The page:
Julia Enright found guilty of second degree murder for 2018 killing of Brandon Chicklis

  • Julia R. Enright of Ashburnham, Mass., at her arraignment on murder charges in Winchendon District Court in Gardner, Mass., in 2018. File photo—

Monadnock Ledger-Transcript
Published: 11/29/2021 2:33:44 PM

A Worcester Superior Court jury found Julia Enright guilty of second-degree murder in the 2018 death of her ex-boyfriend, Brandon Chicklis.

After 11 days of trial, jurors began deliberations Nov. 23, and continued those deliberations all day Nov. 24 before picking up again on Monday following the Thanksgiving holiday. The jury delivered its verdict Monday morning.

In a interview video recorded by the Worcester Telegram outside of the courthouse Monday, Worcester District Attorney Joe Early said the his office was “as pleased as we can be with the outcome of the case, and thank the jurors for their service.”

Early’s office was seeking a first-degree murder conviction.

“You're always hoping for a first-degree; the evidence was what it is, but you have to respect the juror's decision. Over 200 pieces of evidence, they took their time with it, but we're happy with the decision. Can't be unhappy with a mandatory life sentence with the possibility of parole. Justice was served,” Early said.

Enright is expected back in court in January for sentencing.

Enright, 24, was accused of stabbing Chicklis, 20, of Westminster, after luring him to a treehouse outside of her home in Ashburnham, Mass., on the night of June 23, 2018. Police say Enright and her boyfriend then wrapped Chicklis’s body in a blanket and covered with trash bags and duct tape and disposed of it in a wooded area on the side of Route 119 in Rindge.

Chicklis was first reported missing on June 24, the day after police believe he was murdered. Five days later, his car was discovered in the parking lot of the Hannaford supermarket on Route 202 in Rindge. His body was discovered by a jogger in a wooded area off of Route 119 July 10, only about six miles from Enright's home.

Chicklis and Enright were once classmates at the Montachusett Regional Vocational Technical School, and had at one time dated, but were not together at the time of the murder.

Enright initially told police she and Chicklis intended to meet that day, but he never showed up. Later, she admitted she and Chicklis had met on June 23 and drank alcohol and smoked marijuana together in her vehicle, but he had left to purchase narcotics and had not returned. Eventually, she admitted to stabbing Chicklis, but claimed she did so in self-defense after he sexually assaulted her.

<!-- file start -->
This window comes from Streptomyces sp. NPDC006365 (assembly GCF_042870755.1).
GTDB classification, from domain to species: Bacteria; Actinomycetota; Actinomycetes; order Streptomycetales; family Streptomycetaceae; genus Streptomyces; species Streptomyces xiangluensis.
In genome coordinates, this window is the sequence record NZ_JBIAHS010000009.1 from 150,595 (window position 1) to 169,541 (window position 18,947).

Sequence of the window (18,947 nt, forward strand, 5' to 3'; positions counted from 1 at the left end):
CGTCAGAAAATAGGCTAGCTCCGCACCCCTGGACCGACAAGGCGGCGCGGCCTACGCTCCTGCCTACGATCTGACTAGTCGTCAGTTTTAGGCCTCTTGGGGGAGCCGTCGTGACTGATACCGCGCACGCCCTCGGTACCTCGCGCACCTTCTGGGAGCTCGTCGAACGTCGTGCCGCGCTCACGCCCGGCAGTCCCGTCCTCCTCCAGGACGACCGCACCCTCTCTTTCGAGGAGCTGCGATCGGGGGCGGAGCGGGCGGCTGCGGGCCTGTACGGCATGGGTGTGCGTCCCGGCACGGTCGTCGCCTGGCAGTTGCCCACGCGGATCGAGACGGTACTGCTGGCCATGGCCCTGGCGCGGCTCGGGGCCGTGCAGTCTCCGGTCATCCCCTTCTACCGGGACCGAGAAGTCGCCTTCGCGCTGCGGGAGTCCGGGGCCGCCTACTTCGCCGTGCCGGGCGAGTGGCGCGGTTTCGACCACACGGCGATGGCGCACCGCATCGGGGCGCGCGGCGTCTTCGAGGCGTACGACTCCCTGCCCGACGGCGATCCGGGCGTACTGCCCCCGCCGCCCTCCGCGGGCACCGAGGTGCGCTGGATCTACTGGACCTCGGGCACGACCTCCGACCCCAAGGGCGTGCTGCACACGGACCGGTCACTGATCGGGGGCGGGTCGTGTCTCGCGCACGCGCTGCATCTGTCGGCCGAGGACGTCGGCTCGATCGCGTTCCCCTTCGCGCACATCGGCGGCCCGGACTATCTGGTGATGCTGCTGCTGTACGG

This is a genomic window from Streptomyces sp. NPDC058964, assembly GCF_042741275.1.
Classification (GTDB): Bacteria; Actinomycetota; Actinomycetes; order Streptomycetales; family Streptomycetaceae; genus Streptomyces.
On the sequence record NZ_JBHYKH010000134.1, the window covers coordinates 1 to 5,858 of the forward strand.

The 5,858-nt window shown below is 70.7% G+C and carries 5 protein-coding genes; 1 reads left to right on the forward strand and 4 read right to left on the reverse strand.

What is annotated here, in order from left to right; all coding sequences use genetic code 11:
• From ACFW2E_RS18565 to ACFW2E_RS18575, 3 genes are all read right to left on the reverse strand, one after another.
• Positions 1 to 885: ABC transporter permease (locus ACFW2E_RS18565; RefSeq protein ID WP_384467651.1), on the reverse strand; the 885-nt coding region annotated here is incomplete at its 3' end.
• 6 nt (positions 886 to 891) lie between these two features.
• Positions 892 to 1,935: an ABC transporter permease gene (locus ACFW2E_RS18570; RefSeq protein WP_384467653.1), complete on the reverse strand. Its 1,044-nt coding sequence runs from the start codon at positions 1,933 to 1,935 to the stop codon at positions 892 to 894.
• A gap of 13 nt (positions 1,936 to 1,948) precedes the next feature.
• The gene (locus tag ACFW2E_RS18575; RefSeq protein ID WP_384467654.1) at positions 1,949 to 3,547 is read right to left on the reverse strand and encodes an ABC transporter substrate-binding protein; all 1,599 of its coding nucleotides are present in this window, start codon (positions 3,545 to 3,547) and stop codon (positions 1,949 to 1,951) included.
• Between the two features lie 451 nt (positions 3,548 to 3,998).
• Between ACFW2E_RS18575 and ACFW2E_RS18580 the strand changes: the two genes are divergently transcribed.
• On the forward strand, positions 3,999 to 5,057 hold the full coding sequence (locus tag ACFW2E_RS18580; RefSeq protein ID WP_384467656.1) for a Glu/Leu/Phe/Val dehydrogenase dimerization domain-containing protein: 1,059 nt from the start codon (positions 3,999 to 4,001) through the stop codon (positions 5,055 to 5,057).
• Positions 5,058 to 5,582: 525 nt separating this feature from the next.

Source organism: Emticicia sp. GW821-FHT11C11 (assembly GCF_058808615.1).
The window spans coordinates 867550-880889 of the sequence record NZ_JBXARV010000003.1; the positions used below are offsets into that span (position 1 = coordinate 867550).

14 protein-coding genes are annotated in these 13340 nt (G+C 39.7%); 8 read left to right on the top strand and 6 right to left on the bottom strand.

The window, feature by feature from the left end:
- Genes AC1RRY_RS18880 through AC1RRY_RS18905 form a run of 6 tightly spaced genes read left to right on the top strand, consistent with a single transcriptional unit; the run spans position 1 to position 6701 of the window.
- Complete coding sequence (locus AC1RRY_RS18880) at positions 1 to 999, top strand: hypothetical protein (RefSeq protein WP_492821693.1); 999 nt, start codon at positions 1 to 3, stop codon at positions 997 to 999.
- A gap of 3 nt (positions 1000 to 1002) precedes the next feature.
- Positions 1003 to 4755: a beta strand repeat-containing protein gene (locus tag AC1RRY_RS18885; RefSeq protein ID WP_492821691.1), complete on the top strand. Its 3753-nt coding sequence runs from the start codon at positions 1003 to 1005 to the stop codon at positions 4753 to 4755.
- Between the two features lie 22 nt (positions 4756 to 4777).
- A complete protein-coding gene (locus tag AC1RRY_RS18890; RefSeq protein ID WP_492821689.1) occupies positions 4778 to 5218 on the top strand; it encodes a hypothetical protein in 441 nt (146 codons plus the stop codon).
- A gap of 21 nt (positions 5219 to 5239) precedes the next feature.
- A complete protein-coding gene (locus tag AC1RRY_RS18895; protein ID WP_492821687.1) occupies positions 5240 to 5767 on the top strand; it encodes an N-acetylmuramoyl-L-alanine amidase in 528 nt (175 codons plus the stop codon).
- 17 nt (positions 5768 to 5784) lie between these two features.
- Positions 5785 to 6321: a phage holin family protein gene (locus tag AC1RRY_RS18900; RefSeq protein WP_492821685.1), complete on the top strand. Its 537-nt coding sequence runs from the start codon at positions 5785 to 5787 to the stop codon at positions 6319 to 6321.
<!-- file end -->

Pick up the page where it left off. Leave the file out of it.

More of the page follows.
Prosecutors sought a charge of first-degree murder for Enright. The key distinction between first- and second-degree murder is premeditation or planning. First-degree murder is defined as both willful and premeditated. Second-degree murder, which is what Enright was ultimately found guilty of, is when a murder is intentional, and with malice aforethought, but done without premeditation. Under Massachusetts law, a person convicted of second-degree murder may be committed in “the heat of the moment” and with the intent to kill the victim, but prior to that moment, the killer had no intent to commit murder, or when a death occurs while perpetrating another felony.

According to trial affidavit on file with the Worcester Superior Court, investigators alleged Enright has a fascination with blood, bones and death, and private writings and texts from Enright both to Chicklis and her boyfriend showed an element of pre-planning Chicklis’s murder.

In an April 2019 affidavit filed by prosecutors, it was alleged that on the day before the murder, Enright invited Chicklis to her home, and told him she had a “surprise idea in mind,” but that it could only happen if “no one knew we were hanging out.” Further, the affidavit alleged she also texted her boyfriend and also told him that “hopefully” she would “have a surprise” for him.

Police also found writings authored by Enright where she wrote about an “insatiable curiosity to kill a person” and of wanting to cure the world of overpopulation, according to the affidavit.

Material from prior Ledger-Transcript reporting was used in this article. Ashley Saari can be reached at 924-7172 ext. 244 or asaari@ledgertranscript.com. She’s on Twitter @AshleySaariMLT.


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